Remembering Martin Luther King: Rallying for the Robin Hood Tax

by Bill Barclay

Bill Barclay speaking at Chicago RHT rally

Bill Barclay speaking at Chicago RHT rally

April 4th was the Fiftieth anniversary of an event that we don’t like to remember: the assassination of Martin Luther King, Jr. But, it also offers the chance to honor and carry forward MLK’s thinking and goals, particularly the concerns with poverty and inequality that he articulated with increasing intensity in the last years of his life.

So, on April 4th there was a national mobilization around the Robin Hood Tax (RHT), the proposal for a very small tax on financial transactions in stocks, currencies, debt and derivatives, futures and options based on these financial claims. The RHT has two goals: raising a large amount of money to reconstruct the U.S. political economy in a way that serves most of the population and at, the same time, restricting or even eliminating some of the most destructive aspects of finance and financial activities by throwing a small amount of sand into the gears of always increasing and always going faster treading volumes.

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Rep. Ellison Introduces Robin Hood Tax–Supporters Will Rally on Saturday

by Kenneth Quinnell

Rep.Keith Ellison

Rep.Keith Ellison

On Wednesday, Rep. Keith Ellison (D-Minn.) introduced the Inclusive Prosperity Act (H.R. 1579), which would create a financial transaction tax that would raise billions of dollars in new revenue. The tax is similar to one that existed in the United States until 1966 and that is levied in 40 countries around the world. Another 11 countries are currently considering joining them.

‘This is a huge day,’ Rep. Ellison announced at a press conference within view of the Capitol. ‘This is a small tax on Wall Street transactions to meet the needs of our nation. Didn’t America step up to the plate when Wall Street needed help? It will reduce harmful market speculation. Gambling on Wall Street does not benefit our society.’

Supporters of the bill will rally on April 20 in Washington, D.C.

[To get directions. RSVP and share with others on the Robin Hood Tax USA Facebook event page If you can’t attend the rally and the march, you can still show your support for the Robin Hood Tax on Facebook by using the,” I support the Robin Hood Tax” image as your profile picture.–Talking Union]

Kenneth Quinnell is a blogger for the AFL-CIO Now blog, where this post originally appeared.

How Congress Could Fix Its Budget Woes, Revisited: The Financial Transactions Tax Alternative

byJack Rasmus

Jack Rasmus

Jack Rasmus

In a February 13 article at Truthout, economist Ellen Brown wrote “How Congress Could Fix Its Budget Woes, Permanently.” The essence of her piece was a suggestion to engage in a quantitative easing (or “QE”) policy for households and consumers. To date, the Federal Reserve, the US central bank, has pumped more than $3 trillion directly into banks, speculators and other investors via its three-plus QE programs since 2009. The result has been minimal economic stimulus and growth, as banks have either sat on the cash, invested it offshore, or loaned it to hedge funds and other speculators, who have pumped up the stock and junk bond markets to near-bubble levels. Brown argues for a populist form of QE for Main Street which would jump start the real economy. Her point is, of course, true. Central banks can pump all the supply of money they want into the economy, but if the demand to hold cash (hoarding) exceeds that supply injection, and if the velocity of money (how fast it circulates) slows dramatically (which it has), then the negative effects of both the demand for money and velocity of money more than negate the injection of money by the central bank. So, Brown argues, why not bypass the banks and investors hoarding or diverting the cash they’re given by QE and the Fed to date and inject money into the economy directly?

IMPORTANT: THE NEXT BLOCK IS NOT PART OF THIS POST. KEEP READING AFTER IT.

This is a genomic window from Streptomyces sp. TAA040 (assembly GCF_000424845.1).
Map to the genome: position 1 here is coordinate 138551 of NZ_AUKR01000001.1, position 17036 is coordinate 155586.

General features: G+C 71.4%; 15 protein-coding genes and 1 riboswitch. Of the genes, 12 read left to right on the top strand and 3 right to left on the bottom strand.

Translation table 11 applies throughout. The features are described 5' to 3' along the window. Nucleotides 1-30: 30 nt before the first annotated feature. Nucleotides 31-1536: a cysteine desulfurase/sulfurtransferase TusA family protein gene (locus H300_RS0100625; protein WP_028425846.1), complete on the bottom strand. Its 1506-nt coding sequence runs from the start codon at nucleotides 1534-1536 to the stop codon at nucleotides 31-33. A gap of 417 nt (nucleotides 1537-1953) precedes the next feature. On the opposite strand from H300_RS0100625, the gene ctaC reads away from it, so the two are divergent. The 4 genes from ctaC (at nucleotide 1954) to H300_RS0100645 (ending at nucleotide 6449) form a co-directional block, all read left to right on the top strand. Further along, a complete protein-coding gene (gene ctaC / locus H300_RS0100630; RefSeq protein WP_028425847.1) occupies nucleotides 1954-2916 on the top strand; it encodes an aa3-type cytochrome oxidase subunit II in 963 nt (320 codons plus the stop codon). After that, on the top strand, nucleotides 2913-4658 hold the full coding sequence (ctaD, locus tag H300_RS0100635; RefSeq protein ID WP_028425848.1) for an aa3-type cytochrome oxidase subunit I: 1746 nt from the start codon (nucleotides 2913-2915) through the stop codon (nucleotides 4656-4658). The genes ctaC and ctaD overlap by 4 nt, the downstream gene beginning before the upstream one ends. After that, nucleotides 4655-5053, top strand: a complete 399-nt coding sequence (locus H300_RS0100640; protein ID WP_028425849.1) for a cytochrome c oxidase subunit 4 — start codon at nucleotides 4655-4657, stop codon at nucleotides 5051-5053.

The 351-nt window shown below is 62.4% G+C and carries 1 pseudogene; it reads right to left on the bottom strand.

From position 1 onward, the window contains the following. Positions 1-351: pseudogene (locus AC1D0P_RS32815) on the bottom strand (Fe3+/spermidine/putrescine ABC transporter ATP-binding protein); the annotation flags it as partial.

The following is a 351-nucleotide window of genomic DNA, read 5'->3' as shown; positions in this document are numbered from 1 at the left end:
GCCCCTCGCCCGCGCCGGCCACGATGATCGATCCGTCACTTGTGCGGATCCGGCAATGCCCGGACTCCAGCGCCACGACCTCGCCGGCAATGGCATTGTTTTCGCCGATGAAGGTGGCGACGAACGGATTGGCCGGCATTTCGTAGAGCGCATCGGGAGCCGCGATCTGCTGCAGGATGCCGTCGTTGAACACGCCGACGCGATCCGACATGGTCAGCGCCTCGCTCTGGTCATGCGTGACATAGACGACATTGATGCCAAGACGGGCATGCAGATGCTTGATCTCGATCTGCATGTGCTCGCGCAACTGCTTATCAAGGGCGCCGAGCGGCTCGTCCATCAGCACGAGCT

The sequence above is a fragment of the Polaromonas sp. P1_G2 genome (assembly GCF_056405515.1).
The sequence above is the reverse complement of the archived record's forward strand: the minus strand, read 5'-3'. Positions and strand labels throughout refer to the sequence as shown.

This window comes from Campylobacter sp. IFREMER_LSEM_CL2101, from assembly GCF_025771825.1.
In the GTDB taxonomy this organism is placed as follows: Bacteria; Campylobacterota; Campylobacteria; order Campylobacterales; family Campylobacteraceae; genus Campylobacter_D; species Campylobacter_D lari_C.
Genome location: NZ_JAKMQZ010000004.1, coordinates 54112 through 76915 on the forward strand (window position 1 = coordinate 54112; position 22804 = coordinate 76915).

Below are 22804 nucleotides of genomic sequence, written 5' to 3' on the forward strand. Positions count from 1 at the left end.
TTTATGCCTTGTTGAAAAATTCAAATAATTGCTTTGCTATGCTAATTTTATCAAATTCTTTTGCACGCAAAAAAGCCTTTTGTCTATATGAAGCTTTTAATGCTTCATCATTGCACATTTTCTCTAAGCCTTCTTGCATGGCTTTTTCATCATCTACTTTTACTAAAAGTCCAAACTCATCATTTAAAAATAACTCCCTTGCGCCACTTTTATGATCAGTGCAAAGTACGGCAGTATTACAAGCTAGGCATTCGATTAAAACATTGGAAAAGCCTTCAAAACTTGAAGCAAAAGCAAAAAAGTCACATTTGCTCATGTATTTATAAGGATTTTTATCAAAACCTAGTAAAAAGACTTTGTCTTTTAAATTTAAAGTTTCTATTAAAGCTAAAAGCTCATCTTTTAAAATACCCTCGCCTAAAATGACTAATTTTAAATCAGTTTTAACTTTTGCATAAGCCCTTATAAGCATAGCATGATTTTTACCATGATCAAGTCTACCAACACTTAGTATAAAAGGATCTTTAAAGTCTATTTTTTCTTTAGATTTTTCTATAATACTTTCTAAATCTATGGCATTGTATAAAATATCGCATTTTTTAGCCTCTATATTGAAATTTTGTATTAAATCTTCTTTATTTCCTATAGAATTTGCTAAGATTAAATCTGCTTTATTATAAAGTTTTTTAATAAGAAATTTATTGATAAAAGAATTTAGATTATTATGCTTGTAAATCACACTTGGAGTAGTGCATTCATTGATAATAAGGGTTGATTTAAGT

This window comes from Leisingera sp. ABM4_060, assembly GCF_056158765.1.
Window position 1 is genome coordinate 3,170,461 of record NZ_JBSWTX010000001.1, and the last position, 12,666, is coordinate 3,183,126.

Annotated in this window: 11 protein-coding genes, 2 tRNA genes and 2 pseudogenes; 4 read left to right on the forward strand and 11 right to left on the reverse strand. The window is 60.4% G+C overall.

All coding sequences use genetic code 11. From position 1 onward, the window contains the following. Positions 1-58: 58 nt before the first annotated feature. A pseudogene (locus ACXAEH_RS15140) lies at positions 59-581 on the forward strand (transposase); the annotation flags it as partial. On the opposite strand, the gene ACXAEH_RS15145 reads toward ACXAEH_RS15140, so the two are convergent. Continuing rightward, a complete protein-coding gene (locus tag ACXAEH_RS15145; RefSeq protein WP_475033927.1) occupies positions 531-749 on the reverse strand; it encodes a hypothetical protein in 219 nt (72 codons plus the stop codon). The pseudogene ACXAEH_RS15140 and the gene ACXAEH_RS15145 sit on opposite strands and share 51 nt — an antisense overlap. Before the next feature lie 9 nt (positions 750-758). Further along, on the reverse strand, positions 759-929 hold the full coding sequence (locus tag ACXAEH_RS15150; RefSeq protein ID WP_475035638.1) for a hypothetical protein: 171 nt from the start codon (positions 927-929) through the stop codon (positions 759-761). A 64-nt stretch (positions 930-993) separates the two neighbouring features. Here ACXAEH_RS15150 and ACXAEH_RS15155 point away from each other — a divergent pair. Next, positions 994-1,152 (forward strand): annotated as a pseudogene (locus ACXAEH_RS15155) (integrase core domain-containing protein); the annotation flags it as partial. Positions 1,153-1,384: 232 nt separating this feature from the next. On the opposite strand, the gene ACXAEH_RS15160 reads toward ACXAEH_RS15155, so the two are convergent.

Brown’s argument is economically sound but politically difficult to realize. One reason is that monetary policy is perceived as so arcane that it is too easy for bankers and their media talking heads to oppose a given proposal and confuse the issue with the public. Another problem is that monetary solutions typically have long lag times before they have an effect, and the money doesn’t always get to where it was intended to end up.

So, here’s another approach that achieves the same results as the path Brown proposes and is more comprehensible to the layperson and, therefore, likely to gain broad public support and be more difficult for the banksters and their friends to oppose.

I’m referring to a more direct fiscal action – the financial transaction tax.

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Chicago Nurses Say: We Need a Robin Hood Tax!

by Bob Simpson

National Nurses United(NNU) took up the cause of Robin Hood at Chicago’s downtown J.P. Morgan Chase building on June 19. With its merry band of tax reforming nurses, the NNU held a lunch hour rally to press for a financial transactions tax (FTT) or as it is more commonly called, a “Robin Hood Tax”. Chicago was among 15 cities where similar rallies were held.

Easily recognized by their red scrubs along with their Robin Hood hats and masks, NNU  members described the Robin Hood tax in signs that read,”It’s Not a Tax On the People. It’s a Tax For the People.”

It's not a tax on the people

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Robin Hood Tax: Economic Justice

by Leo Gerard

USW President Leo Gerard

Robin Hood popped up all across America last week. A bunch of green-suited Merry Men protested in front of Wall Street bank branches in 15 cities.

Another felt-hatted group demonstrated in Washington D.C. during J.P. Morgan Chase CEO Jamie Dimon’s testimony about why his bank shouldn’t submit to regulation even after flushing $2 billion down the toilet. The biggest band of Robin Hoods appeared on dollar bills — a pointy hat drawn on George’s head and the words “Robin Hood tax” written below.

The American Robin Hoods are seeking economic justice. They want Congress to resurrect the financial transactions tax. This is the Robin Hood tax, a tiny levy on the sale of stuff like stocks, bonds, derivatives, futures and credit default swaps. It packs two benefits in one tax. It would give the government cash to offset the cost of the Wall Street-caused recession. And it would suppress the high-risk, high-speed trading that caused the crash. Britain, home of Robin Hood, already charges a form of it. Ten European Union countries plan to institute it. America needs it.